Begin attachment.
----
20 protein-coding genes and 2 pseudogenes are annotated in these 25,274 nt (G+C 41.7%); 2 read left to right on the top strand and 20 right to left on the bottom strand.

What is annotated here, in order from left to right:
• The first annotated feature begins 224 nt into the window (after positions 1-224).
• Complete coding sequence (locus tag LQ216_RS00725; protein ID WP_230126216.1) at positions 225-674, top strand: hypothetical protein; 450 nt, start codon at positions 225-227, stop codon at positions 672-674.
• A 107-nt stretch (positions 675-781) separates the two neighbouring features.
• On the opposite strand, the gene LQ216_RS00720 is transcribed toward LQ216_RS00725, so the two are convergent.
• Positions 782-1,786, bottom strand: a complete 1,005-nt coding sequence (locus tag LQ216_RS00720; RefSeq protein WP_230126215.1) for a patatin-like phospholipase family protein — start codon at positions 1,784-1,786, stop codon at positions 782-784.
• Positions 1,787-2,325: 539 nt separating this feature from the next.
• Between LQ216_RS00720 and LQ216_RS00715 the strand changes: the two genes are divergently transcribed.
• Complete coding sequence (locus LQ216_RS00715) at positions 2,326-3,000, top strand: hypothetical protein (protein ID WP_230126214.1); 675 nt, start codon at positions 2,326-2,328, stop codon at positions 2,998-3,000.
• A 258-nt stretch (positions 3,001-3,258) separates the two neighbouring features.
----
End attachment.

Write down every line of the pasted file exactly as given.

20 protein-coding genes and 2 pseudogenes are annotated in these 25,274 nt (G+C 41.7%); 2 read left to right on the top strand and 20 right to left on the bottom strand.

What is annotated here, in order from left to right:
• The first annotated feature begins 224 nt into the window (after positions 1-224).
• Complete coding sequence (locus tag LQ216_RS00725; protein ID WP_230126216.1) at positions 225-674, top strand: hypothetical protein; 450 nt, start codon at positions 225-227, stop codon at positions 672-674.
• A 107-nt stretch (positions 675-781) separates the two neighbouring features.
• On the opposite strand, the gene LQ216_RS00720 is transcribed toward LQ216_RS00725, so the two are convergent.
• Positions 782-1,786, bottom strand: a complete 1,005-nt coding sequence (locus tag LQ216_RS00720; RefSeq protein WP_230126215.1) for a patatin-like phospholipase family protein — start codon at positions 1,784-1,786, stop codon at positions 782-784.
• Positions 1,787-2,325: 539 nt separating this feature from the next.
• Between LQ216_RS00720 and LQ216_RS00715 the strand changes: the two genes are divergently transcribed.
• Complete coding sequence (locus LQ216_RS00715) at positions 2,326-3,000, top strand: hypothetical protein (protein ID WP_230126214.1); 675 nt, start codon at positions 2,326-2,328, stop codon at positions 2,998-3,000.
• A 258-nt stretch (positions 3,001-3,258) separates the two neighbouring features.